This woman entrepreneur's foodtech platform is helping home chefs in Mumbai

By Rekha Balakrishnan
November 05, 2021, Updated on : Mon Nov 08 2021 09:35:06 GMT+0000
This woman entrepreneur's foodtech platform is helping home chefs in Mumbai
Neeji, founded by Apeksha Ghia, is a mobile application that aims to provide home chefs in Mumbai with opportunities and tools to scale their businesses.
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The COVID-19 pandemic saw the rise of home chefs like never before. From setting up new businesses to specialising in different cuisines, these home chefs found growth avenues.


Several foodtech platforms are also helping these women micro-entrepreneurs move from the unorganised to organised sector and scale as they whip up delicacies from the comfort of their homes.


Capitalising on this is growth is also Mumbai-based Neeji, founded by Apeksha Ghia, which aims to bridge the gap between home chefs and their potential customers.


After completing her master’s in business administration from Mumbai University, Apeksha got married into a family of entrepreneurs.


“I’d been contemplating venturing into the food and beverage industry for quite a few years and was on the lookout for a business within a growing neighbourhood. But nothing ever seemed like the right fit. Once the ongoing pandemic began, I witnessed an increase in talented chefs who were operating from their homes and serving customers within their geographical constraints of three-five kilometres,” she says.

Making it organised

Apeksha points out that there is ambiguity in classifying home entrepreneurs under organised or unorganised sectors.


“Most of our home chefs fall under the unorganised sector, and Neeji is an attempt to bring them under a unified platform. We foresee a huge potential in this sector, and any individual concerned about their well-being and appreciates delicious food falls under our target audience. As the markets and offices open up, post-pandemic, our clientele base would increase as by now people have come to realise the importance of healthy and hygienic meals, unlike the ones that are made in bulk at some restaurants that cut corners when it comes to health and hygiene,” she adds.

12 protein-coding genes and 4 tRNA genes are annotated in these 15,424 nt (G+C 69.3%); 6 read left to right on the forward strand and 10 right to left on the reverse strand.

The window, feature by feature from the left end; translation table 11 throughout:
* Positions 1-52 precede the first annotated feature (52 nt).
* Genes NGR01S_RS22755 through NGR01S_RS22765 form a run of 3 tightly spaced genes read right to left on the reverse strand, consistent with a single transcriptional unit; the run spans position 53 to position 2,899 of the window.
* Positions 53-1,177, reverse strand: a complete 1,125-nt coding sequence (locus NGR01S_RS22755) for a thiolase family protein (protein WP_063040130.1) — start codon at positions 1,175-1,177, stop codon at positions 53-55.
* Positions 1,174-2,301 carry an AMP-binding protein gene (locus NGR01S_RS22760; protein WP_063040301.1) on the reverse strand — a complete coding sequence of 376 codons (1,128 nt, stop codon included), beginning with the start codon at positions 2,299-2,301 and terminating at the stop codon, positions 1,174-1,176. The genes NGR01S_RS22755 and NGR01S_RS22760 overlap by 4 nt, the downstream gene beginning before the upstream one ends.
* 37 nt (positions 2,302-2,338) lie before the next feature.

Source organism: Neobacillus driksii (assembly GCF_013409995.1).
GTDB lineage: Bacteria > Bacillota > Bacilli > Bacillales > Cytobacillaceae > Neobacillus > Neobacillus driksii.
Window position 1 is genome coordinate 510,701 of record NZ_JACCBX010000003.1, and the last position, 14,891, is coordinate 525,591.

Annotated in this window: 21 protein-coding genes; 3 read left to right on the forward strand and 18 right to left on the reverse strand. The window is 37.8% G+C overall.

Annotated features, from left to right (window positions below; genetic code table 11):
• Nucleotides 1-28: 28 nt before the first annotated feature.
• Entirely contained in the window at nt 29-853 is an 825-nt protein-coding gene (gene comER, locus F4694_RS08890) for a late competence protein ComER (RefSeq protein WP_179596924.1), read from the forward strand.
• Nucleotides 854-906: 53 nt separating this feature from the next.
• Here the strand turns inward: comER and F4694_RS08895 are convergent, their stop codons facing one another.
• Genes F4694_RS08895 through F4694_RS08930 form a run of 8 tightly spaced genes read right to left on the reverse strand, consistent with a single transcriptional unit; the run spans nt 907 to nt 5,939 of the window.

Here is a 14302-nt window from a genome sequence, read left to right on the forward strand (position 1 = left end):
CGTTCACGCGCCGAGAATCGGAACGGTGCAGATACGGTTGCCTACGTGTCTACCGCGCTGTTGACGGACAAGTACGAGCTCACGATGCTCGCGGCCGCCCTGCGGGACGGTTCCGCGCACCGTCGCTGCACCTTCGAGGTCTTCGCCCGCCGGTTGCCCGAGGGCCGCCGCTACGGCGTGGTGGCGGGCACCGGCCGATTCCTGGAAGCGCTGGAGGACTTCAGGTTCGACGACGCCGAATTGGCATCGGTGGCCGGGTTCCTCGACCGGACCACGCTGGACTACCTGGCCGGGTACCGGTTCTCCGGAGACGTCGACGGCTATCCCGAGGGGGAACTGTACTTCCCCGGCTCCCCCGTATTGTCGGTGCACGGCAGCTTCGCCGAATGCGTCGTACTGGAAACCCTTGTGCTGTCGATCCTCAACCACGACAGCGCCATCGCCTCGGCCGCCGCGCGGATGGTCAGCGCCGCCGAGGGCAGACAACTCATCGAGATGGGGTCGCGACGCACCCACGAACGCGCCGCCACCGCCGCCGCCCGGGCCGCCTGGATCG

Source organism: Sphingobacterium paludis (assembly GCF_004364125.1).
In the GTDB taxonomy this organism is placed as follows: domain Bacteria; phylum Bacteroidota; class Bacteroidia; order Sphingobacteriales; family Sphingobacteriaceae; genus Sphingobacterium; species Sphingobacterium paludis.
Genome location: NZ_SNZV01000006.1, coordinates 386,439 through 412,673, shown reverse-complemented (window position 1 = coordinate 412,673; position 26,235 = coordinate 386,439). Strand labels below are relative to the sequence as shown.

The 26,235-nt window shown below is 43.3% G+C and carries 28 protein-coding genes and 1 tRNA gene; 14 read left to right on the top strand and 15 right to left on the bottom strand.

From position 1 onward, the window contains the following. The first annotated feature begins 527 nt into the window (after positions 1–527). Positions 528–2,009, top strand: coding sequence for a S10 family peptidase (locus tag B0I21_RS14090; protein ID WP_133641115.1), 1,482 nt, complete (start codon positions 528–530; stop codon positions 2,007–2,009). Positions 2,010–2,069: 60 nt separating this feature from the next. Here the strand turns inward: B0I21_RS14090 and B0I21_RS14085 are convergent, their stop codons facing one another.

The focus of Neeji is building a solid community of home chefs using a user-friendly UI and easy-to-use app.


“This naturally creates a brigade of loyal customers who keep coming back to us. Our chefs do not have to worry about any geographical constraints across the city once they are associated with us. From order placement to pick-up and delivery, it’s all taken care of,” says Apeksha.


So far, it has listed over 100 chefs offering over 25 cuisines in less than three months. Besides supporting the cost of getting some of the chefs FSSAI-certified, Neeji currently does not charge any commission or onboarding fees from its members. The consumers are charged a nominal delivery fee, depending on their distance from the chef they’ve ordered from.


The core team of Neeji comprises women, barring the delivery partners. All functions, from marketing to operations, is managed by an all-women team.

Standing out in the market

While Neeji has often been compared to Swiggy and Zomato, Apeksha says its business model and offerings help it stand out in a cluttered market.


“We offer over 25 cuisines on our application, and each home chef is onboarded after multiple stages of quality and taste checks, and we are trying to create a unique experience for consumers across the city. We have grown from receiving 2-3 orders per week to 3-4 orders per day. This steady growth is an indication that Mumbaikars are accepting this concept with an open heart and have felt the difference in ordering from a platform like ours,” she says.


Neeji is currently bootstrapped and is looking to associate with investors as it expands to more cities in India.


Apeksha admits that juggling between being a homemaker and an entrepreneur sometimes feels like burning the candle at both ends.


However bumpy the ride has been, Apeksha admits it has also been thrilling and exciting, one that she hopes never ends. There are days when the going gets tough, but during these times, she reminds herself of the collective goal and banks upon the support of her family and team.


“We hope to see more people willing to change their eating habits and opting for healthier and tastier options available on our app and support our endeavour of providing a sustainable business to professional home chefs,” Apeksha says.


Edited by Saheli Sen Gupta

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